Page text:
When reviewing an accident investigation form, how many times have you seen the suggested corrective action listed as re-training? Often this is because a Supervisor often thinks that re-training is really the best solution especially if the accident is believed to have happened because information that an individual should have learned in a training class was not applied and therefore, an accident occurred. Suggesting re-training as the corrective action is a fast and easy response even if it is not likely to solve the problem or prevent future similar accidents from occurring. Training is beneficial when there is a lack of knowledge or skills and if an employee has those but fails to use that knowledge and those skills correctly, training or re-training is not the answer.
In other cases, requiring an employee to sit in another 8-hour long boring safety training class or in front of a long computer based training program is seen as serving two purposes: To remind the employee of the information once again and second, as a sort of punishment. There are many bad safety training programs out there and usually, poor content or delivery is not deliberate. When the training experience is something to be dreaded, it appeals to supervisors looking to somehow punish employees for bad behavior.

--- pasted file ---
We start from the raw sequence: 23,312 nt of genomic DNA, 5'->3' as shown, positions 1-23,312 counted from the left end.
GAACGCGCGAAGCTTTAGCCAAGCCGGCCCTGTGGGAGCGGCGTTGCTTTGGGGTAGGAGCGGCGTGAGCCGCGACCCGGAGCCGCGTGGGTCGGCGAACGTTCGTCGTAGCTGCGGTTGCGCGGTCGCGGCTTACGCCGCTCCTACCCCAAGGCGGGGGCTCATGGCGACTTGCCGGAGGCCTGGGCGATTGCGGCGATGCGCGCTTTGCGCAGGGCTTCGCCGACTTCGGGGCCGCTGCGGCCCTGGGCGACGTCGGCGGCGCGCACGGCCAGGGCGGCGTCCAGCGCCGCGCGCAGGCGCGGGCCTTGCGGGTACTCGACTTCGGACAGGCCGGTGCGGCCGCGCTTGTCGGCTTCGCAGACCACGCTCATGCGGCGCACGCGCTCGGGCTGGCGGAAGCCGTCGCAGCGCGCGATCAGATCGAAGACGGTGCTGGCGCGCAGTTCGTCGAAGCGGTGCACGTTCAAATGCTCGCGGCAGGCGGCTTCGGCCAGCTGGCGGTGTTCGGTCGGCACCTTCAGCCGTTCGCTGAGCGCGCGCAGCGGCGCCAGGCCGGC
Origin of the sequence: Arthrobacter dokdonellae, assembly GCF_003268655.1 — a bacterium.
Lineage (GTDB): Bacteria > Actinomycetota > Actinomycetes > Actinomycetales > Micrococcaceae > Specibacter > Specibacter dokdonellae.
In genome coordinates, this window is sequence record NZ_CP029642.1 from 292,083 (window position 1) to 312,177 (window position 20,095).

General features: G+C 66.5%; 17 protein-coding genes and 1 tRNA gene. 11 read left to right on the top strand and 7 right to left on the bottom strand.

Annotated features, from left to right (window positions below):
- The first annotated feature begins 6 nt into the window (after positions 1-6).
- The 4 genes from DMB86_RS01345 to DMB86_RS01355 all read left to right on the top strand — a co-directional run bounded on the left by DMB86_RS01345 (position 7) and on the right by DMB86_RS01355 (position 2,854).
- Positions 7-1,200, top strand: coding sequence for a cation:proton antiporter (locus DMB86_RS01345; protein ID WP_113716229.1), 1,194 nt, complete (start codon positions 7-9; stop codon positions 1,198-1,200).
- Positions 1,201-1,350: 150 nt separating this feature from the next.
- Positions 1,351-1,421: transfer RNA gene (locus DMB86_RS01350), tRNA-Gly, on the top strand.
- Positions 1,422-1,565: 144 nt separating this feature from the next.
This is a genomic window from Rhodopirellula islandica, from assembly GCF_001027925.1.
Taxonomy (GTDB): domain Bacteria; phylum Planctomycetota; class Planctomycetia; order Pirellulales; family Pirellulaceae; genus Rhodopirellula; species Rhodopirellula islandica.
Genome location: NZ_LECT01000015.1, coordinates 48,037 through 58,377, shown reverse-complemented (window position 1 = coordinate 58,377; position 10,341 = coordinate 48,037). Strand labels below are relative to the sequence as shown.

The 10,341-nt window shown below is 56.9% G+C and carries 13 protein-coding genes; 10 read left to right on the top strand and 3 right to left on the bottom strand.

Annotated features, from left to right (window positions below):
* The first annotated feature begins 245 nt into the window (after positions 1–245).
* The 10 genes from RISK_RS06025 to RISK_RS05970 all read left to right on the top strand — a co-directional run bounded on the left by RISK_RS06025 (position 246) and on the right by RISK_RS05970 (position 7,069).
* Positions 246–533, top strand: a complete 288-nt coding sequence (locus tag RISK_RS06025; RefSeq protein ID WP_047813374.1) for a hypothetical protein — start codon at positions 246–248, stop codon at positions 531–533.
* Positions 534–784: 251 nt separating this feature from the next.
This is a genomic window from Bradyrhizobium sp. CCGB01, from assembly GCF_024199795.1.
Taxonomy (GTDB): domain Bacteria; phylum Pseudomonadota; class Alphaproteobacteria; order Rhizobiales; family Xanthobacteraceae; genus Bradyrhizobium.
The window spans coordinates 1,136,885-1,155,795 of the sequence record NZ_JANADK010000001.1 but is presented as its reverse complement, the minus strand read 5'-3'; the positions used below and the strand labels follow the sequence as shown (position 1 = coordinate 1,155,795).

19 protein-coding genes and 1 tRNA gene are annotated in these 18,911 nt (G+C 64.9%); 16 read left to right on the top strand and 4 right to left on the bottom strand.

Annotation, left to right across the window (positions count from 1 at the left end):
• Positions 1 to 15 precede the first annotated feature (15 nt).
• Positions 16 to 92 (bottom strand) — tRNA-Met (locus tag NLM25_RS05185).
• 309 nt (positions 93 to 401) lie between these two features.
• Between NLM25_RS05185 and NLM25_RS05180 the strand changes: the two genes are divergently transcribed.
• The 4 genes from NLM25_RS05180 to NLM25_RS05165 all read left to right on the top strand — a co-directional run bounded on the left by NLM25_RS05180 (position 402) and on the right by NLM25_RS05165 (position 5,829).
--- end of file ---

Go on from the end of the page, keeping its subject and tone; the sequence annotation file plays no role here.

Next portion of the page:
Training and re-training should not be used as a punishment and often, training is not the answer for a variety of safety problems. If training is thought of as a punishment, any future new training you try to get the workforce excited about will not be seen in a positive light. An important part of increasing the amount of information trainees remember and use back on the job is getting them motivated to learn in the first place. Once training is used as a weapon, it is going to be very difficult to flip the coin and get trainees excited about attending any training in the future. Additionally, if you found yourself forced into a training situation because of something you did wrong, what is your mindset going to be like? In order for training to be effective, trainees need to be comfortable, both mentally and physically. If a trainee feels as if they are “sitting in the corner wearing a dunce cap,” very little of the training is going to be absorbed, and the cycle starts again. Additionally, future training initiatives will be affected as well. Do not use training as a punishment and if you already do, stop and start working on your way to building a safety training program that does more than just allow a company to check off boxes.